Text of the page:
Although some MPAs in overseas territories have considerable conservation value (O’Leary et al., 2018), these designations may occur at the expense of providing MPAs closer to home, in places where they are greatly required because of intense human activity (Jones and De Santo, 2016). For example, the UK has now protected 1.5 million km2 of ocean in UK Overseas Territories (UKOTs) where fishing is completely banned, with a further 1.5 million km2 under partial protection and more promised in the future (O’Leary et al., 2019). In contrast, there are only four highly protected MPAs around the British Island, out of a total of 355, which cover just 21.07 km2 or 0.0024% of UK seas (July 2019: Howarth et al., 2011; Solandt, 2018; JNCC, 2019). Fewer than half of these MPAs have management plans (JNCC, 2019), and most these are unambitious, with aims to maintain degraded ecosystems in their present state (Plumeridge and Roberts, 2017). Consequently, most UK MPAs still allow fishing within their boundaries, including damaging methods such as scallop dredging and bottom trawling (JNCC, 2019).
This problem of ‘paper parks,’ which give the appearance of protection without actually delivering it, is a global one. In fact, a recent study of MPAs in European seas by Dureuil et al. (2018) found trawling activity and declines of elasmobranchs to be higher inside MPAs than outside, because management was either inappropriate or poorly enforced. ‘Paper parks’ are problematic because they allow authorities to claim they have taken effective action when the reality is untrue. MPAs may become paper parks if (a) they are poorly sited and/or designed, (b) management plans fail to address present and future threats to biodiversity, and (c) are poorly enforced (Rife et al., 2013). From the opposite perspective, a global review by Edgar et al. (2014) concluded that successful MPAs are: (1) no take, (2) well-enforced, (3) old (>10 years), (4) large (>100 km2), and (5) isolated by deep water or sand.
A recurring theme in the failure of MPAs is lack of stakeholder engagement (Giakoumi et al., 2018). Stakeholders commonly includes fishers, divers and other water users, but may also include concerned local residents and/or visitors. Such people can help provide valuable information about biodiversity at a site and the type and level of human activity present; information needed for effective MPA design (Gleason et al., 2010). Involvement of stakeholders also fosters a sense of stewardship in people, which helps with compliance of regulations and reduces enforcement costs (Giakoumi et al., 2018).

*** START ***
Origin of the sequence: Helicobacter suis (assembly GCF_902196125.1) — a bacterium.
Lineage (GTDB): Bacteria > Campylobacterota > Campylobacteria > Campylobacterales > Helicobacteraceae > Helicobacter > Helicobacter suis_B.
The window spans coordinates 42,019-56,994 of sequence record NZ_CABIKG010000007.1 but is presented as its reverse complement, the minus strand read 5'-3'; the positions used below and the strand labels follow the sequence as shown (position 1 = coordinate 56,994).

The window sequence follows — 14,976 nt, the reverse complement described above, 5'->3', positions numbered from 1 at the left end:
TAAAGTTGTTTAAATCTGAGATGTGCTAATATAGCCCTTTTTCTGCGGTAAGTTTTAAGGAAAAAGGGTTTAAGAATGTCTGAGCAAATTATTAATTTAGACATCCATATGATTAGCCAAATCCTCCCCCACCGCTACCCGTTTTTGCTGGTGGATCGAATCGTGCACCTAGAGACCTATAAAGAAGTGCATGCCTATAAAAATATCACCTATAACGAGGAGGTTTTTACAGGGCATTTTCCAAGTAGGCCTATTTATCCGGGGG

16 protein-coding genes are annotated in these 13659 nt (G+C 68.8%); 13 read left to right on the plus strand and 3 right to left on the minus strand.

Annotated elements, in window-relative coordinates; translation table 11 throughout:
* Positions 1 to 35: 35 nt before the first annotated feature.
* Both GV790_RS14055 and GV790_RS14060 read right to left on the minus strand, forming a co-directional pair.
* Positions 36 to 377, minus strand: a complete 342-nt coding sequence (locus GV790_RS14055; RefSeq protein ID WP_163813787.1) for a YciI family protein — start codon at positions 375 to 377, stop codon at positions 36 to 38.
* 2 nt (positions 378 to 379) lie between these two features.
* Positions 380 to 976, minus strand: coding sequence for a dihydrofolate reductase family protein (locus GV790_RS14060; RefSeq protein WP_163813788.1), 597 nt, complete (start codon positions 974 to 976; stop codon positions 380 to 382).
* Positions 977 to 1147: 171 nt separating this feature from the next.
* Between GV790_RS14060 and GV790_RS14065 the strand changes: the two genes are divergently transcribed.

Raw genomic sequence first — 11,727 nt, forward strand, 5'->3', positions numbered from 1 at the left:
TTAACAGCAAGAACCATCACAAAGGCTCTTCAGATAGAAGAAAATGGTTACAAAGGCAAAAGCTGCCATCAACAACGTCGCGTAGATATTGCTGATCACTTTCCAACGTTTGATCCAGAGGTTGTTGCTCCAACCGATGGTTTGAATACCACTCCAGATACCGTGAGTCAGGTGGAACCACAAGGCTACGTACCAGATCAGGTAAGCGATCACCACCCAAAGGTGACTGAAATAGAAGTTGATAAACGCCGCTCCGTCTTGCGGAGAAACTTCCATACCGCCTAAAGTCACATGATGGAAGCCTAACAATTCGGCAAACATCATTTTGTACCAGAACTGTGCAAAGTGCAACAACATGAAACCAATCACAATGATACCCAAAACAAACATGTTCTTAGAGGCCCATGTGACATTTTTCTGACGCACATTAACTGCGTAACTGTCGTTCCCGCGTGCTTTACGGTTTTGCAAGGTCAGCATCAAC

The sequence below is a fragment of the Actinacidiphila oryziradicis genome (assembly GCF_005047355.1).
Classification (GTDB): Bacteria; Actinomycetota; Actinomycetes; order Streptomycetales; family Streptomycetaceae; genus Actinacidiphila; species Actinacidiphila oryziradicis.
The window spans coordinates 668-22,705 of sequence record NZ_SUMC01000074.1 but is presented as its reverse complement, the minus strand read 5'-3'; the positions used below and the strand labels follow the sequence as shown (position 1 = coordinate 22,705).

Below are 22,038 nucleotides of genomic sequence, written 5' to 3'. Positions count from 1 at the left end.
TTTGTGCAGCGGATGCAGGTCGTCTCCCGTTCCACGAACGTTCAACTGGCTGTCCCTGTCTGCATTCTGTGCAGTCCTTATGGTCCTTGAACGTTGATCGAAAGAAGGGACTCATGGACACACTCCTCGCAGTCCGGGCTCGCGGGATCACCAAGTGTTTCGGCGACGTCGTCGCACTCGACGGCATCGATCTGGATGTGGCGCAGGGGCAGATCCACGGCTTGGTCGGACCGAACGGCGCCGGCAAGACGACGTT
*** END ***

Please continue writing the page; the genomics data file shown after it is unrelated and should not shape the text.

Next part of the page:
The involvement of stakeholders, including local communities, in MPA designation has been most common in tropical less developed countries (Jones, 2014). In these areas, MPA practitioners have often aimed to work within traditional frameworks of marine resource use and protection (Jupiter et al., 2014). In contrast, the designation of MPAs in developed countries generally follows a top–down process, initiated and controlled by government agencies or other relevant authorities (Jones, 2012, 2014). Stakeholders may be consulted as part of this process, but their overall influence on decisions is often marginal (Jones, 2012). However, in the case study presented here, we describe an exception to this trend whereby the community on Scotland’s Isle of Arran changed the course of marine conservation in their local waters, and in doing so, influenced national policy and action. Here, a community identified that their local marine environment was not what it once was, diagnosed the cause and began to campaign for a solution. Arran represents an inspiring case of a tenacious community that would not give up on their local environment. The community on Arran also engaged with scientists early in the process. Science informed their campaigning, and campaign goals helped refine science needs and secure funding. The relationship has been symbiotic and is an excellent example of how science and communities can support each other to achieve the mutual goal of influencing policy to achieve better management. We hope this story will help encourage other coastal communities to take more control over the destiny of their local marine environments to turn both local and global marine conservation efforts toward a more positive direction.
The Firth of Clyde – a Transformed Ecosystem
The Isle of Arran sits in the middle of the Firth of Clyde, off the west coast of Scotland (Figure 1). This fjordic inlet is approximately 100 km long and has supported diverse and highly productive fisheries for species such as herring (Clupea harengus), cod (Gadus morhua), haddock (Melanogrammus aeglefinus), turbot (Psetta maxima), and flounder (Platichthys flesus) (Thurstan and Roberts, 2010). However, a series of poor fishery management decisions caused finfish stocks in the Clyde to decline from the mid-1980s. Perhaps the most important of these was the removal of a long-standing ban on trawling by large vessels in the Clyde in 1962, followed by lifting the closure to trawling within 3 miles of shore in 1984 (Thurstan and Roberts, 2010; Heath and Speirs, 2011).